Hotspots’ characterization as informational input points emerged even during our multi-sited ethnography.2 At Hotspots, people on the move are registered and identified against a plethora of national and European information systems utilized to verify previous asylum requests (Eurodac system), check previous criminal activities (SIS II system), establish identity, family relations, health conditions and other events (various national and international databases). Their data are inputted by national and European officers according to a strict division of labour (see next Section). Data on European systems are then accessible by European and national authorities Europe-wide.

Such data architecture shapes a distinctive division of labour. Hotspots can be seen acting as input points, ‘sensors’ tasked with data collection and risk detection functions. On the other hand, European and national asylum and police agencies act as centres of calculation, users of data collected at the border. As a consequence of this division of labour, Hotspots are peripheral, but not only in the geographical sense.3 Hotspots are topologically peripheral because in the European migration data network they are tasked only with inputting functions and no processing power.4 As such, they lie at the periphery of the security network.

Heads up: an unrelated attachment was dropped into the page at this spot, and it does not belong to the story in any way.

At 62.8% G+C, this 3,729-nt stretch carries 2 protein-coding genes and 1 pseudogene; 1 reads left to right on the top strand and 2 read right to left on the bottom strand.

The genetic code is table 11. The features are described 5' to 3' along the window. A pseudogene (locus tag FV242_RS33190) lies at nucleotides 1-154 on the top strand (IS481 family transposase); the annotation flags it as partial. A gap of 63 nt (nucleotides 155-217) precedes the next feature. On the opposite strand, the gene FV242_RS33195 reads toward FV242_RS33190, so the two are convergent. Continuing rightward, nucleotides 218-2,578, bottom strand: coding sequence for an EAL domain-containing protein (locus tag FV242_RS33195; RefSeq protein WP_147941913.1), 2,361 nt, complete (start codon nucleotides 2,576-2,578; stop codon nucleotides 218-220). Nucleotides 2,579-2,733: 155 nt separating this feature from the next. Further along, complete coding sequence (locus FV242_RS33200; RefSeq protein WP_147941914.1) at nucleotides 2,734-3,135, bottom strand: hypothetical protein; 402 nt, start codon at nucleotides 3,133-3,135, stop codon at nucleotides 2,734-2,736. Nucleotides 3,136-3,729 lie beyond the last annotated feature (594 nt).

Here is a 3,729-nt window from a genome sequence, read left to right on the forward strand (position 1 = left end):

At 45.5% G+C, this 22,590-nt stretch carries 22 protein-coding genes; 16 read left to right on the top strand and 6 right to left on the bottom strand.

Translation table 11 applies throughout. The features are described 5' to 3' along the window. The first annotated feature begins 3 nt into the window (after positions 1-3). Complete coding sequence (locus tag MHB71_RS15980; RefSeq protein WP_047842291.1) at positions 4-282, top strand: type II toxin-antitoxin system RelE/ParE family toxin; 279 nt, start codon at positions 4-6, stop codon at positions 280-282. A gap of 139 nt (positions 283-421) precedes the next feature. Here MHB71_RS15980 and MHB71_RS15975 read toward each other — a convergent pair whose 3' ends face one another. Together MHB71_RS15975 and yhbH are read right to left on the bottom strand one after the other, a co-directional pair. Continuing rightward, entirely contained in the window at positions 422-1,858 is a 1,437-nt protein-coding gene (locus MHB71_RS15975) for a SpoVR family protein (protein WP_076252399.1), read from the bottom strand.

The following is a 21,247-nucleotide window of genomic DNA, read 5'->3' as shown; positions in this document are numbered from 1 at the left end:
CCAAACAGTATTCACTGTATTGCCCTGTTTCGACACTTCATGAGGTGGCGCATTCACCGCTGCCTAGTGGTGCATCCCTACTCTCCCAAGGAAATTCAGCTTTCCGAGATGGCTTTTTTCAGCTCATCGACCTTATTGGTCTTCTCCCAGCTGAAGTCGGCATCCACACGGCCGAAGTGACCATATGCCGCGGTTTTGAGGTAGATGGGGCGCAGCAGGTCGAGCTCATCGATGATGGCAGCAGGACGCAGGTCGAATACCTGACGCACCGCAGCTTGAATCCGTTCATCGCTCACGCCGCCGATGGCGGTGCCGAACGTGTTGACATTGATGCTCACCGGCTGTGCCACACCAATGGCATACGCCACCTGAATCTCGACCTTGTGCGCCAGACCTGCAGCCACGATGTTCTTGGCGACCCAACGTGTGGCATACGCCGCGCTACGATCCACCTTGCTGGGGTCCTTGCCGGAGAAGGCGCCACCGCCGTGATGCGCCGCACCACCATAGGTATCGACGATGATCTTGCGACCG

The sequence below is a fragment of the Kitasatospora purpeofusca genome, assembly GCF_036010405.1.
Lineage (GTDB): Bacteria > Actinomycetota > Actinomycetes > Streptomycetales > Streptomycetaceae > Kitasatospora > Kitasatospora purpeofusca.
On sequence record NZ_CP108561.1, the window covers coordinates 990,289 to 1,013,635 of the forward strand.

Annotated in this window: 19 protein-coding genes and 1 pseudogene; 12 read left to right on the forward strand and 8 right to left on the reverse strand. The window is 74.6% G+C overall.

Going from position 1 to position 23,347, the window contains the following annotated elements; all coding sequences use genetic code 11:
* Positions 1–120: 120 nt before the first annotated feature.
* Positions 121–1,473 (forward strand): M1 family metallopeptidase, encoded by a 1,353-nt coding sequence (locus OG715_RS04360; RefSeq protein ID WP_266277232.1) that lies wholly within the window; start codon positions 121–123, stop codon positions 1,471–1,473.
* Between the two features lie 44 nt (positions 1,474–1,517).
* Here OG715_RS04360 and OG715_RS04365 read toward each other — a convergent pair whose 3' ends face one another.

The second technical feature of sensors is their ability to produce knowledge that would not otherwise exist. Here, too, the analogy seems to hold. As we have just seen by means of the regulation, the introduction of Hotspots was mainly aimed at improving data collection, thanks to the support of European officers. The European Commission rationale was that frontline states did not consistently comply with European regulations in the field of identification and registration. As a matter of fact, in 2015 the European Commission adopted measures against frontline states (European Commission 2015c).

Under similar circumstances, border crossers did not formally exist for European authorities and non-frontline member states, as their data did not exist on European databases. It was thanks to the introduction of Hotspots – with their personnel seconded by European agencies – that information could be produced, which would have otherwise remained unknown to centres of calculation. This is another sense in which Hotspots can be conceived of as sensors producing information that wouldn’t exist without them.